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Posts Tagged ‘London’

afterthefireA friend is off to Great Britain for a couple of weeks and another is already there, posting lovely pictures on Facebook. Meanwhile, I am muttering, “Oh, to be in England,” drinking tea and reading a stack of atmospheric mysteries that make me think I’m there — almost.

The London where police detective Maeve Kerrigan works isn’t a tourist attraction, and Murchison House isn’t a stately home. Rather, it’s a concrete tower on a rundown public housing project that turns into a deathtrap for some poor souls when a fire breaks out. In Jane Casey’s After the Fire (St. Martin’s Press, digital galley), Maeve and her fellow coppers discover mysteries among the victims. What was a conservative anti-everything MP doing there in the first place? Are the two unidentified women victims of human trafficking and murder? Why is the hospitalized mother living under an assumed name? Casey writes an absorbing procedural, but her sympathetic characters propel the series, especially Maeve, who is determined to stop the stalker who keeps her up at nights, and DI Josh Derwent, who doesn’t play well with others.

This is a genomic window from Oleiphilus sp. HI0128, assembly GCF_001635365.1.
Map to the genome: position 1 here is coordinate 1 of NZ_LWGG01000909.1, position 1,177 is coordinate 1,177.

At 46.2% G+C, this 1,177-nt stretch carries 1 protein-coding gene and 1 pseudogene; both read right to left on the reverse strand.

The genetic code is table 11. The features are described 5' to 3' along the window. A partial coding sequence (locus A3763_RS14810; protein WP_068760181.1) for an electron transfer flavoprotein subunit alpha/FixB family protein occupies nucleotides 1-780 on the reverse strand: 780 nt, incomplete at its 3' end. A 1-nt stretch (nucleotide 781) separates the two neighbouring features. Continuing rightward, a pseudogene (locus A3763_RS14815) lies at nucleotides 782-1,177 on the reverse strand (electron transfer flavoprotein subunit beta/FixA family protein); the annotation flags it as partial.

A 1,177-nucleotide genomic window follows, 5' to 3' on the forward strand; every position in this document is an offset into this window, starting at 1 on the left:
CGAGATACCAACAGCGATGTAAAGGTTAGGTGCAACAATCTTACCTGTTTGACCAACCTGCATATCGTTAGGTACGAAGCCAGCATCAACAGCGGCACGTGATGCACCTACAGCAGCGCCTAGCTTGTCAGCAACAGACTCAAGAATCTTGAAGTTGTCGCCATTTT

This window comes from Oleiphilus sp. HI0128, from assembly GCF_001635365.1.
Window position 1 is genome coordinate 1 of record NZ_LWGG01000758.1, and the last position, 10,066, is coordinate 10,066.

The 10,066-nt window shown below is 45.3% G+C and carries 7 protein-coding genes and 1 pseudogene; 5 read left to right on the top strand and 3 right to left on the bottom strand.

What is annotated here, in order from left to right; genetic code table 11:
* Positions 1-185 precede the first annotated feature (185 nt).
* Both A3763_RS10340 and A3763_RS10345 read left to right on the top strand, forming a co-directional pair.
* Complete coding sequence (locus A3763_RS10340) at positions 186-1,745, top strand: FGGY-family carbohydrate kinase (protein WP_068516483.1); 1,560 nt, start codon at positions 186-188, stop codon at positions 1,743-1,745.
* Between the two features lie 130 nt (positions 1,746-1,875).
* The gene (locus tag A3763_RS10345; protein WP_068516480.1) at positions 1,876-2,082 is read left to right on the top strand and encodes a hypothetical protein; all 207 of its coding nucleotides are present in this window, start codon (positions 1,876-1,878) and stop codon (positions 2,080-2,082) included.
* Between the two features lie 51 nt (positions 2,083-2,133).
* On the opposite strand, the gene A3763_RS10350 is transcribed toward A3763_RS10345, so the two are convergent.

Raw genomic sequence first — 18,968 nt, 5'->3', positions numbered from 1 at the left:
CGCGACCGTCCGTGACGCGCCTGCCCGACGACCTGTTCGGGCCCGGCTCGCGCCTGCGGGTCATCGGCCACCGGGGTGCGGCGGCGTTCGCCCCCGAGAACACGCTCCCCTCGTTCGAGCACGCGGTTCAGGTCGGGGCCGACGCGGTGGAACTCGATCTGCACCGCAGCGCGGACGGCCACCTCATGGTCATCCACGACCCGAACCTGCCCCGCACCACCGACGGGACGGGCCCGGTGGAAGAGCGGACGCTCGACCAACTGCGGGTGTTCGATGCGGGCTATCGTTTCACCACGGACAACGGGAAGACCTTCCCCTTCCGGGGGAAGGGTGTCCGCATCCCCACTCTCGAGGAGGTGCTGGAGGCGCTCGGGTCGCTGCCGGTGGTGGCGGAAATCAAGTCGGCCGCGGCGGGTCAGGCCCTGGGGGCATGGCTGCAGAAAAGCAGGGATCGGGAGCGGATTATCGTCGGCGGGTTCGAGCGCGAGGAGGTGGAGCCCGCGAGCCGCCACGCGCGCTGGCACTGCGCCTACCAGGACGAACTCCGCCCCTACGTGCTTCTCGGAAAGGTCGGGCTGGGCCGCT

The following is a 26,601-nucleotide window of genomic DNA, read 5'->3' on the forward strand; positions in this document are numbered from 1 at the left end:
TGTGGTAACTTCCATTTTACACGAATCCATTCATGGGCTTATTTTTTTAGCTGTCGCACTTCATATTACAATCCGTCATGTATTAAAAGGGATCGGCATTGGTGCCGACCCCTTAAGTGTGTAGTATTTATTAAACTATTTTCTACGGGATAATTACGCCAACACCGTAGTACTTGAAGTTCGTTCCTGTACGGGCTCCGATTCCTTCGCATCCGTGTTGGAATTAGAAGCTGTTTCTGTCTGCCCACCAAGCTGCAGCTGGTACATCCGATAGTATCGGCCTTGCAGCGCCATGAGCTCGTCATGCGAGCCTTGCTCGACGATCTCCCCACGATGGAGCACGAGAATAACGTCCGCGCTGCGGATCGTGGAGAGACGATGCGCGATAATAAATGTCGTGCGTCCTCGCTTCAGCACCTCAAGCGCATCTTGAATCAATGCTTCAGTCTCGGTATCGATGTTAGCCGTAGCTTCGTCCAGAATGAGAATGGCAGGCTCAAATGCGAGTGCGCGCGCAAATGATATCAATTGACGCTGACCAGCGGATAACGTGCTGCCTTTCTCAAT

womanblueAs a forensic archaeologist, Ruth Galloway is usually concerned with old bones. But she is drawn into a current case in the picturesque medieval town of Walsingham when her old friend Hilary, an Anglican priest, reveals she has been getting threatening letters from someone against women in the clergy. Meanwhile, DCI Harry Nelson, the father of Ruth’s 5-year-old daughter, is investigating the murder of a young woman in a white dress and blue cloak whose body is discovered a day after the druid Cathbad thinks he has seen a vision of the Virgin Mary in the nearby churchyard. The plot of Elly Griffth’s clever The Woman in Blue (Houghton Mifflin Harcourt, digital galley) pivots on the past, linking to both long-ago foster children and a missing religious relic. The personal relationships among the characters are just as complex, with Nelson dismayed to find a crack in his longtime marriage, and he and Ruth continuing to deny their mutual attraction.

quietneighborsNursing a broken heart and fearing she may be implicated in a crime, librarian Jude flees London for a Scottish village. There, she finds refuge working in a dusty bookstore presided over by eccentric Lowell Glen, who also offers her housing in the tiny gravedigger’s cottage nearby. Catriona McPherson’s new standalone Quiet Neighbors (Midnight Ink, digital galley) is awash in busybody villagers, old secrets and suspicion. Jude doubts that pregnant Eddy, who turns up out of the blue, is really Lowell’s longlost daughter, and is disconcerted that Eddy has her own suspicions about Jude’s motives. Neither has much use for gossipy Mrs. Hewston, who worked as a nurse for  Lowell’s father, old Dr. Glen, but what of the troubling postscripts left in old books by gravedigger Todd Jolley? A threatening letter and a fire in the night have Jude looking over her shoulder, even as her past comes calling. McPherson’s twisty tale is not as cozy as its quaint setting and quirky characters suggest, but I’d love to get lost in Lowell’s bookstore.